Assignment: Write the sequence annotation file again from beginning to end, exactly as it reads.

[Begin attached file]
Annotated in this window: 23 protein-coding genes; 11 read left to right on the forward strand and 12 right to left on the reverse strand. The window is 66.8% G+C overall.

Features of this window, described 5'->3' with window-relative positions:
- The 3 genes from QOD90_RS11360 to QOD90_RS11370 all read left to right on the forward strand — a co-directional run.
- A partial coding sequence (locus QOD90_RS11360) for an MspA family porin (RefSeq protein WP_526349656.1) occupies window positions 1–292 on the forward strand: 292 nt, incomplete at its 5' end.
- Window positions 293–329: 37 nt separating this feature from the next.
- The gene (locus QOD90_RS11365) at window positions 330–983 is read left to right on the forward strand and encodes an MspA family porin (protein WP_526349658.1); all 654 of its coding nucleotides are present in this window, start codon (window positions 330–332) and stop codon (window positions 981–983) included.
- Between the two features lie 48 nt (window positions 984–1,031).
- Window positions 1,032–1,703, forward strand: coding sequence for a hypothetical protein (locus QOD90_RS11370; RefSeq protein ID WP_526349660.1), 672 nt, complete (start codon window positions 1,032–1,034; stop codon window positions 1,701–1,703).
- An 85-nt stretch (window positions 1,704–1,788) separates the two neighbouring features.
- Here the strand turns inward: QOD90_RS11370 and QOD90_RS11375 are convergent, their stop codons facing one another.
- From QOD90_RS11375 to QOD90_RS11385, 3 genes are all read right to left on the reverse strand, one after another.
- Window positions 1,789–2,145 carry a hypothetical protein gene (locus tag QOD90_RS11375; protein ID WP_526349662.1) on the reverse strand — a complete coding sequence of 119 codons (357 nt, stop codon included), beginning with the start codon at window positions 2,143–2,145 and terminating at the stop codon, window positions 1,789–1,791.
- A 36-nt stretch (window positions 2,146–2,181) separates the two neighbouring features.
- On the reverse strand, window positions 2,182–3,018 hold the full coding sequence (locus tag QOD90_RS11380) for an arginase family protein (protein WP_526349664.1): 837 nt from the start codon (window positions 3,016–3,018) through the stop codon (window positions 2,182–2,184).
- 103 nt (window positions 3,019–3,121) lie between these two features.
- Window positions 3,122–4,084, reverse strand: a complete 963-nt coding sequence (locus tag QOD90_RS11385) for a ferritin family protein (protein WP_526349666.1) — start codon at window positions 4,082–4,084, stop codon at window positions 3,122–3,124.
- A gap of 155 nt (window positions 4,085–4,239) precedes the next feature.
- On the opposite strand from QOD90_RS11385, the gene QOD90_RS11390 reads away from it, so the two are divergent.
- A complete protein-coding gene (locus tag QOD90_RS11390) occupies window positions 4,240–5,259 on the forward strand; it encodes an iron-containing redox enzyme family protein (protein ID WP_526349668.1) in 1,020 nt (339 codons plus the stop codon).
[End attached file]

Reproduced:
Annotated in this window: 23 protein-coding genes; 11 read left to right on the forward strand and 12 right to left on the reverse strand. The window is 66.8% G+C overall.

Features of this window, described 5'->3' with window-relative positions:
- The 3 genes from QOD90_RS11360 to QOD90_RS11370 all read left to right on the forward strand — a co-directional run.
- A partial coding sequence (locus QOD90_RS11360) for an MspA family porin (RefSeq protein WP_526349656.1) occupies window positions 1–292 on the forward strand: 292 nt, incomplete at its 5' end.
- Window positions 293–329: 37 nt separating this feature from the next.
- The gene (locus QOD90_RS11365) at window positions 330–983 is read left to right on the forward strand and encodes an MspA family porin (protein WP_526349658.1); all 654 of its coding nucleotides are present in this window, start codon (window positions 330–332) and stop codon (window positions 981–983) included.
- Between the two features lie 48 nt (window positions 984–1,031).
- Window positions 1,032–1,703, forward strand: coding sequence for a hypothetical protein (locus QOD90_RS11370; RefSeq protein ID WP_526349660.1), 672 nt, complete (start codon window positions 1,032–1,034; stop codon window positions 1,701–1,703).
- An 85-nt stretch (window positions 1,704–1,788) separates the two neighbouring features.
- Here the strand turns inward: QOD90_RS11370 and QOD90_RS11375 are convergent, their stop codons facing one another.
- From QOD90_RS11375 to QOD90_RS11385, 3 genes are all read right to left on the reverse strand, one after another.
- Window positions 1,789–2,145 carry a hypothetical protein gene (locus tag QOD90_RS11375; protein ID WP_526349662.1) on the reverse strand — a complete coding sequence of 119 codons (357 nt, stop codon included), beginning with the start codon at window positions 2,143–2,145 and terminating at the stop codon, window positions 1,789–1,791.
- A 36-nt stretch (window positions 2,146–2,181) separates the two neighbouring features.
- On the reverse strand, window positions 2,182–3,018 hold the full coding sequence (locus tag QOD90_RS11380) for an arginase family protein (protein WP_526349664.1): 837 nt from the start codon (window positions 3,016–3,018) through the stop codon (window positions 2,182–2,184).
- 103 nt (window positions 3,019–3,121) lie between these two features.
- Window positions 3,122–4,084, reverse strand: a complete 963-nt coding sequence (locus tag QOD90_RS11385) for a ferritin family protein (protein WP_526349666.1) — start codon at window positions 4,082–4,084, stop codon at window positions 3,122–3,124.
- A gap of 155 nt (window positions 4,085–4,239) precedes the next feature.
- On the opposite strand from QOD90_RS11385, the gene QOD90_RS11390 reads away from it, so the two are divergent.
- A complete protein-coding gene (locus tag QOD90_RS11390) occupies window positions 4,240–5,259 on the forward strand; it encodes an iron-containing redox enzyme family protein (protein ID WP_526349668.1) in 1,020 nt (339 codons plus the stop codon).